A great many gas absorption spectroscopy systems have been developed. [“Differential absorption spectroscopy”, U. Platt, J. Stutz, Springer Verlag Berlin Heidelberg, 2008] Systems that measure the complete mid-IR absorption spectrum provide the most information, but they can be expensive, power hungry, and physically large. Although these systems can detect multiple gases, they are poorly suited for many gas detection applications, such as leaks detection, environment monitoring etc. where cost, power consumption, and size are paramount factors.
Alternatively, systems can be designed to use only two wavelengths: an absorption wavelength that is absorbed by the gas under investigation, and a reference wavelength that is not. A comparison of the intensity of the absorption and reference wavelengths reveals the presence and concentration of the target gas. For many applications, an additional requirement is that neither wavelength should be absorbed by standard atmospheric gases. This permits the detection of target gas(es) diluted in the atmosphere.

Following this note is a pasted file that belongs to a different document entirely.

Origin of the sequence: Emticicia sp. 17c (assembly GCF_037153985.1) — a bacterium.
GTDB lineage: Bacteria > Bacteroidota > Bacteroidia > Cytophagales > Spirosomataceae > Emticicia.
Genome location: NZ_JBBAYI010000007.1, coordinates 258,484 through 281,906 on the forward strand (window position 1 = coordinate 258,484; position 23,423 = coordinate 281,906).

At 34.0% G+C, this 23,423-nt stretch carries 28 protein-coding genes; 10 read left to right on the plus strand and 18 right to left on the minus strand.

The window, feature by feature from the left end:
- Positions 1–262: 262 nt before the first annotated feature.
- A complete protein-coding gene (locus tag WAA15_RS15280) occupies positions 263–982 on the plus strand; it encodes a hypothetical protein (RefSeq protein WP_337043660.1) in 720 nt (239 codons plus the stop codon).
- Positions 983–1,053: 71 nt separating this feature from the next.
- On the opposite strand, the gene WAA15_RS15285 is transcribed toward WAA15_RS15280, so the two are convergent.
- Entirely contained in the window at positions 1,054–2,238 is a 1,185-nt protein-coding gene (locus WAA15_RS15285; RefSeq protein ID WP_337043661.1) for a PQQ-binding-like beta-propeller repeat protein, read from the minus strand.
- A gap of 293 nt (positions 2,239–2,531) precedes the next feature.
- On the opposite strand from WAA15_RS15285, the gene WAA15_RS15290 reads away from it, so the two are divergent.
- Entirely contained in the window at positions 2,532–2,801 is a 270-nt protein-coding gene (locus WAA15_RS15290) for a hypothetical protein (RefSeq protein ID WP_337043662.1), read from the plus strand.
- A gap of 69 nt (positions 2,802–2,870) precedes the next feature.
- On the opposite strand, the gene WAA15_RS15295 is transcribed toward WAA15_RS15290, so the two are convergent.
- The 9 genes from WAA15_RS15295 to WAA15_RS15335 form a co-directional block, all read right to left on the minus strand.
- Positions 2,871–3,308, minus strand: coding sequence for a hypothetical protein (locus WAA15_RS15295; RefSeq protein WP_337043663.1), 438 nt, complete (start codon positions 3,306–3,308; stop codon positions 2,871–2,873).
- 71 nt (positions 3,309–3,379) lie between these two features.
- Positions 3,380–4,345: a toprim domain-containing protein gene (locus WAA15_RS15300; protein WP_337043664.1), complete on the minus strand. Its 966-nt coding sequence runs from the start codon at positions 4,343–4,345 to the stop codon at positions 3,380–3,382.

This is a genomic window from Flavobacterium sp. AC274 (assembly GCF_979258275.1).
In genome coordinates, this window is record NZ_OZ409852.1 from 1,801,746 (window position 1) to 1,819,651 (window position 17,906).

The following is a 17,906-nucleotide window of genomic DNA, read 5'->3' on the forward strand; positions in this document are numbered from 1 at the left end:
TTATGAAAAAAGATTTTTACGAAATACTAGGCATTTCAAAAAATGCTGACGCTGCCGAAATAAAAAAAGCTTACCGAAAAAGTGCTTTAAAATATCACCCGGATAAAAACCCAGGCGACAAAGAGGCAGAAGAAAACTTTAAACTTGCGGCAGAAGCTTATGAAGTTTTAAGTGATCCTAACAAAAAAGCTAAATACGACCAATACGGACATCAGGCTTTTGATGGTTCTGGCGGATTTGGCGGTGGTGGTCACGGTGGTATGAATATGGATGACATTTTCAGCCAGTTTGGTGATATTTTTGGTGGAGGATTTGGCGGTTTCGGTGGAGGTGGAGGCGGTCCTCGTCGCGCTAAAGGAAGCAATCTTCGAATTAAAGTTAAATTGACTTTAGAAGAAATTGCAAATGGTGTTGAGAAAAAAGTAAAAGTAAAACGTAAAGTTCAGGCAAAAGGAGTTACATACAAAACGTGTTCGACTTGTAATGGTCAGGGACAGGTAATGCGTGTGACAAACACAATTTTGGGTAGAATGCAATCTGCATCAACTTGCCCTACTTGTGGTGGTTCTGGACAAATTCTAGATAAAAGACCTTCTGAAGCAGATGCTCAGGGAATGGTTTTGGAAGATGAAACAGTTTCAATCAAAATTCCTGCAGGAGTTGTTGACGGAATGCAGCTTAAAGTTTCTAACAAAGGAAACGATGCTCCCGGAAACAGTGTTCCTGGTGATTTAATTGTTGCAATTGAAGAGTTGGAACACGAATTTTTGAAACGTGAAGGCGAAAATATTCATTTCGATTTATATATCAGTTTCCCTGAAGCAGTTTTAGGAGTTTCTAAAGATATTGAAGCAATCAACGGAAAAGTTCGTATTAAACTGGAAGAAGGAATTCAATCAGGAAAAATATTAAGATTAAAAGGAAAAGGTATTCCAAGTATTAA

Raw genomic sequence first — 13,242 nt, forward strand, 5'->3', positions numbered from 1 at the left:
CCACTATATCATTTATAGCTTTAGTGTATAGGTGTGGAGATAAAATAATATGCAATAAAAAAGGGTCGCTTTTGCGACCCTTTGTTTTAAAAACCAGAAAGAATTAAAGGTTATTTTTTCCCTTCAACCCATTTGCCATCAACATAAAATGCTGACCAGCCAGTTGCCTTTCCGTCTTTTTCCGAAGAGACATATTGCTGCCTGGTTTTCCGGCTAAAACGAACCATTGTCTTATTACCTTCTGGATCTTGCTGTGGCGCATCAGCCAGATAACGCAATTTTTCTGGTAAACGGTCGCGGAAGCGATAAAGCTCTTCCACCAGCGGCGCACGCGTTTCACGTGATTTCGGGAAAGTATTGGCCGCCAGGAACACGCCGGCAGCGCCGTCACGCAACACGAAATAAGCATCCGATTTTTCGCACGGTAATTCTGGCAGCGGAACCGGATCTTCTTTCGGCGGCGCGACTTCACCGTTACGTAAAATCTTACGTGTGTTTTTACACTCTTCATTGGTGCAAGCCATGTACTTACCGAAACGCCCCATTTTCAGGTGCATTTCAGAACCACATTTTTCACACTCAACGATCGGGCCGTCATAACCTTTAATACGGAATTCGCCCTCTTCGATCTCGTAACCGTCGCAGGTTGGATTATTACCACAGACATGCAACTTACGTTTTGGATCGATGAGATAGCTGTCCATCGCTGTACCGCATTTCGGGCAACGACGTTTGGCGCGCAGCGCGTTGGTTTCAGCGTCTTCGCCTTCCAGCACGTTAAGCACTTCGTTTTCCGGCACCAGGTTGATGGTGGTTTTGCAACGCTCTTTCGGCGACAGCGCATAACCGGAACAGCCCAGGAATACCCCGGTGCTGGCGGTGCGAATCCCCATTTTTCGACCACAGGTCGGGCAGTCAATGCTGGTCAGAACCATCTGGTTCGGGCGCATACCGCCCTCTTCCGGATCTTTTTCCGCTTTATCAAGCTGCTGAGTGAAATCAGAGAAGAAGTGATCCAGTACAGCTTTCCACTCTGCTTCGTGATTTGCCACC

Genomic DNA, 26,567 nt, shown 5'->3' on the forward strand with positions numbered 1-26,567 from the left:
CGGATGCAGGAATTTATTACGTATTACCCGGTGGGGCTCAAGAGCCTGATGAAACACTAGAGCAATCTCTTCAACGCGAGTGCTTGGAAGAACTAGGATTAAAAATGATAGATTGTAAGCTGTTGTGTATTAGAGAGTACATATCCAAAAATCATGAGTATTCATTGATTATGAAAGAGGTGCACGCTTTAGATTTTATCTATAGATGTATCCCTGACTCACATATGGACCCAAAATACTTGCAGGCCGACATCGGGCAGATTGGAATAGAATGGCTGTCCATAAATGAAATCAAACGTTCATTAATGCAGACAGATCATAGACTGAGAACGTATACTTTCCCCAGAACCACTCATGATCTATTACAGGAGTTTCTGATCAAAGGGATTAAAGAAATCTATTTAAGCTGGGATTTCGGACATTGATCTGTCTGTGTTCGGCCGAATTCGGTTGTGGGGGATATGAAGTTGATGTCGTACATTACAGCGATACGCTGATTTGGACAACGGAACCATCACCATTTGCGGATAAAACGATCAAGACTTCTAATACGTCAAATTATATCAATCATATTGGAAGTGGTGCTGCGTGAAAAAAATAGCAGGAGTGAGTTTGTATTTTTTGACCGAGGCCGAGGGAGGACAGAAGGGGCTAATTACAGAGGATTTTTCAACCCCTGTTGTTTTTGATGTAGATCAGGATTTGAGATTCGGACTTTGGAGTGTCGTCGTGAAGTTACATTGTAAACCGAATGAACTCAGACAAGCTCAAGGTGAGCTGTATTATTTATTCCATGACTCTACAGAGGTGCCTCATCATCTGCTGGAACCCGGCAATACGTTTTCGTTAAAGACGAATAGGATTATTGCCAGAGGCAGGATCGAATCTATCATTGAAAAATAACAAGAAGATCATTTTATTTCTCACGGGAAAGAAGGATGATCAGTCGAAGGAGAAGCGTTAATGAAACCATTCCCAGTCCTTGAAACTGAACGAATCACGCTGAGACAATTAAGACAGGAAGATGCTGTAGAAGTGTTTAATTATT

There are many ways to generate the absorption and reference wavelengths. One is to use a single broadband light source, such as a glow bar, and wavelength selective filters. The selective filters of each of the above wavelengths are altered using mechanical actuator system (for example, a rotating disc with holes where the filters are physically mounted). This approach is attractive in that the probe and reference wavelengths originate from the same physical space, and any variations in the input optical power can be expected to affect both absorption and reference wavelengths in a similar way. It is unattractive in that most of the broadband optical power is wasted and that only low frequency variations in the source intensity can be compensated for due to the slow mechanically actuated filter system.